DGA is one of the classic techniques for botnets to hide their C2s, attacker only needs to selectively register a very small number of C2 domains, while for the defenders, it is difficult to determine in advance which domain names will be generated and registered.
360 netlab has long focused on the research of botnet attack and defense technology, we maintain a free DGA feed and share the research results with the industry.
Recently we discovered a new botnet that uses Satoshi Nakamoto's Bitcoin account transaction information to generate DGA domain name. Because of the uncertainty of Bitcoin transactions, this technique is more unpredictable than using the common time-generated DGAs, and thus more difficult to defend against.
The technique was discovered in a family of botnets we called Orchard. Since February 2021, this botnet has gone through 3 versions, and even switched programming languages in between.
Key points are as follow:
- Orchard is a botnet family that uses DGA technology with the core function of installing various malware on the victim's machine.
- From February 2021 to the present, we have detected 3 versions of Orchard samples, all using the DGA technique.
- Orchard's DGA algorithm has remained unchanged, but the use of dates has been changing, and the latest version also supports the use of bitcoin account information to generate separate DGA domains.
- In addition to DGA, Orchard also hardcodes C2 domains.
- Orchard is still active and dedicated to Monroe coin mining.
Orchard uses a redundant C2 mechanism of "hardcoded domain + DGA", and each version hardcodes a unique DuckDNS dynamic domain name as C2.
v1, orcharddns.duckdns.org v2，orchardmaster.duckdns.org v3, ojena.duckdns.org
A timeline is as follow
* 2021.3, v1, use C++. Combined with historical data, we found that the earliest appearance in January 2021 * 2021.9, v2, use Golang and C++ * 2022.7, v3, use C++
All three versions support propagation by infecting USB disks, much like traditional viruses, as described in the later section of "USB Infection Logic". Theoretically, Orchard can be spread in other ways as well.
Using our graph system in combination with PDNS and other dimensional data, we found that there is a clear case of shared IPs between the C2 of v1 and v2, as shown in the figure below.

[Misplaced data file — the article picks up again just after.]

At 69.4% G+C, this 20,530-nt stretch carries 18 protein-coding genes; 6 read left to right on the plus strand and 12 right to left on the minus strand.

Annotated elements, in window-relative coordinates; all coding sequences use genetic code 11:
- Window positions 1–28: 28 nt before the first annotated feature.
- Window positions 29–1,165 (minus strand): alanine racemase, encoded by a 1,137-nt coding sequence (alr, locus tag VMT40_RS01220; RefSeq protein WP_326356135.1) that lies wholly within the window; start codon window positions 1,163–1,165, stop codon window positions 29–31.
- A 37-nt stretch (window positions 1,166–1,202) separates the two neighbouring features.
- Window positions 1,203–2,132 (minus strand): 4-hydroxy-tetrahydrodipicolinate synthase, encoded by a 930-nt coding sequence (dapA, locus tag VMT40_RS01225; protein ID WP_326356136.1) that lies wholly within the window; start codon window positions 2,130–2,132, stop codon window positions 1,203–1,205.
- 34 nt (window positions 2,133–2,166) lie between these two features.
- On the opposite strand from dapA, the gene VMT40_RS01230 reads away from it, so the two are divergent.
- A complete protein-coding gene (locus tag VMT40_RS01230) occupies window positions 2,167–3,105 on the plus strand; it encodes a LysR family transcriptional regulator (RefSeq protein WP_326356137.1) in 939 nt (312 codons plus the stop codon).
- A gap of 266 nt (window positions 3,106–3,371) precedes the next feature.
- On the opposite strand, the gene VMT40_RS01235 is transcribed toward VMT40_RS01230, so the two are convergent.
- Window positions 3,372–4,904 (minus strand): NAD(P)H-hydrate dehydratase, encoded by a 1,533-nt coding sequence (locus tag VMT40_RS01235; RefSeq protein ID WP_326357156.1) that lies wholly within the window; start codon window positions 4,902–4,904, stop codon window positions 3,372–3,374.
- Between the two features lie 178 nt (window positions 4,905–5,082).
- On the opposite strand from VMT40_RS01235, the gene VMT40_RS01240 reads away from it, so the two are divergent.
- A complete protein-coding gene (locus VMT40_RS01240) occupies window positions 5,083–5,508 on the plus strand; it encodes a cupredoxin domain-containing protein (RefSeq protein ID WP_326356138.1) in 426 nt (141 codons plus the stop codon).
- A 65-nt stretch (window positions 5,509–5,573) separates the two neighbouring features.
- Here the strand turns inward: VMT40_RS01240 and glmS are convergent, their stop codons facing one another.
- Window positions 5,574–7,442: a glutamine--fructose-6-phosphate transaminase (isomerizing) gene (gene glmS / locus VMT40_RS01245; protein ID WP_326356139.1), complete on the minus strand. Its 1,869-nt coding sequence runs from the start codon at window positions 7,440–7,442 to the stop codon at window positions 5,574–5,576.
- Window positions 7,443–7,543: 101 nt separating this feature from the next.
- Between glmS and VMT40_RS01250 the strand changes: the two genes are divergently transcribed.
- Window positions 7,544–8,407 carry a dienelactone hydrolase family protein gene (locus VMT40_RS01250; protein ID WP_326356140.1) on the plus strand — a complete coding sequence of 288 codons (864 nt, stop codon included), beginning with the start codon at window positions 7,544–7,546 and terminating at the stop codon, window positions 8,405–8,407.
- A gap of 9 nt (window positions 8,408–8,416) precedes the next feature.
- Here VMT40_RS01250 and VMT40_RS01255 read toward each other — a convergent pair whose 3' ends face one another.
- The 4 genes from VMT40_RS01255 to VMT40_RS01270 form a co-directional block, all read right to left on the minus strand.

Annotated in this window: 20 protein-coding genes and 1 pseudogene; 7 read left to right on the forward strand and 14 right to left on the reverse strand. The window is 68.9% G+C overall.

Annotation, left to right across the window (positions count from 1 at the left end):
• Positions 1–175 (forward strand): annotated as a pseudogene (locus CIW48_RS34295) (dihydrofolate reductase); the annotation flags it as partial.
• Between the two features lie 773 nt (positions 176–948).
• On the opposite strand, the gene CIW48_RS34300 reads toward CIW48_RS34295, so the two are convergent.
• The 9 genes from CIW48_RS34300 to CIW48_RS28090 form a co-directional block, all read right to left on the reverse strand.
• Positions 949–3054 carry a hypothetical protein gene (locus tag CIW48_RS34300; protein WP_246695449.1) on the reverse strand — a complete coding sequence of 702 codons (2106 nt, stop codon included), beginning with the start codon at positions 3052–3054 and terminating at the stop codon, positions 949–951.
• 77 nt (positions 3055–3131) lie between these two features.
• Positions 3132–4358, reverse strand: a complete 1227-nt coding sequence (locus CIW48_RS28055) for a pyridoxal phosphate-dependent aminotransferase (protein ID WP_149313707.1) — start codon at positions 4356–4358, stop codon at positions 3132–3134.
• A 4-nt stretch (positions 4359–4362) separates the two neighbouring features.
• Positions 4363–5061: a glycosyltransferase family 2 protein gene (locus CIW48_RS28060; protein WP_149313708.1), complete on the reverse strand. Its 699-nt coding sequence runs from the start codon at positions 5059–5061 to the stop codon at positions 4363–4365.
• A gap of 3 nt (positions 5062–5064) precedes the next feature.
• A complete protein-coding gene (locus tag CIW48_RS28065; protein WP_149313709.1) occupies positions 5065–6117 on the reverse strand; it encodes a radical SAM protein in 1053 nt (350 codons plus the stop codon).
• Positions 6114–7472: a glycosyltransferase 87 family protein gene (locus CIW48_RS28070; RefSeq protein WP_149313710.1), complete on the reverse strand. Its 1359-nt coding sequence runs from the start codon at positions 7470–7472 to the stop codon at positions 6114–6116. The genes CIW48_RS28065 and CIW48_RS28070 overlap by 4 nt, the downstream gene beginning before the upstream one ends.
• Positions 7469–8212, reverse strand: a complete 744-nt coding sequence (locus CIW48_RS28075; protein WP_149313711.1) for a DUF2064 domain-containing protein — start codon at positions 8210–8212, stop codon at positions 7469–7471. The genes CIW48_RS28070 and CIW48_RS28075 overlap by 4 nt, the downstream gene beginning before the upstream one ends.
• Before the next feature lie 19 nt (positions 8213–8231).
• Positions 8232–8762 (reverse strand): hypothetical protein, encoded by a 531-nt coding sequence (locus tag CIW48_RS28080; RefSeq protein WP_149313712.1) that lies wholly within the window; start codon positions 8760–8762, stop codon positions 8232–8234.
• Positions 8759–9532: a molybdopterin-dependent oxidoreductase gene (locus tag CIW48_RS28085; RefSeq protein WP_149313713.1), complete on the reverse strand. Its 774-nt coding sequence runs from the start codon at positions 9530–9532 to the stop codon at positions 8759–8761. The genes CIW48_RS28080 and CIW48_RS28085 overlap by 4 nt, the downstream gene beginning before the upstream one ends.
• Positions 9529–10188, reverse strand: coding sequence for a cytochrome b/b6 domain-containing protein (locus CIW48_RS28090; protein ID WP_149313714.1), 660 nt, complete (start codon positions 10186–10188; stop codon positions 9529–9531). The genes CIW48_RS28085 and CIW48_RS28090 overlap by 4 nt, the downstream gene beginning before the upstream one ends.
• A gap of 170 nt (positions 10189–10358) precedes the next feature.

The graph system helped us find more C2 IPs and domains, and the domains here are characterized by all ending in duckdns.org. v3 is relatively new and has fewer associated domains, and here is the active situation of v3 domains.
We can see that it was launched in May this year, and then gradually became active, and it should still be in the active period.
Based on our PDNS data, we evaluated the infection scale of the three versions, among which v1 and v2 have thousands of nodes, and v3 has less because of its late appearance, and the following is the detailed resolution number of each version of domain name to specific IP(note the numbers do not reflect all the bots as as our PDNS visibility focus mainly in China)
# v1, orcharddns.duckdns.org 37, 188.8.131.52 413, 184.108.40.206 1301, 220.127.116.11 207, 18.104.22.168 # v2, orchardmaster.duckdns.org 45, 22.214.171.124 104, 126.96.36.199 659, 188.8.131.52 # v3, ojena.duckdns.org 418, 184.108.40.206
Loader is used for counter analysis and self-protection. Currently Orchard loader is not fixed, even a single version can have a variety of loaders, for example, v1 version of Orchard is base64 encoded in the loader, v2/v3 version of the sample in the form of resource files stored in the loader in some cases. Each version has also used virtualization packers such as VMP, Enigma, etc. to protect itself. In general, Orchard's workflow can be summarized in the following diagram.
The functions of all three versions of Orchard are basically the same and include: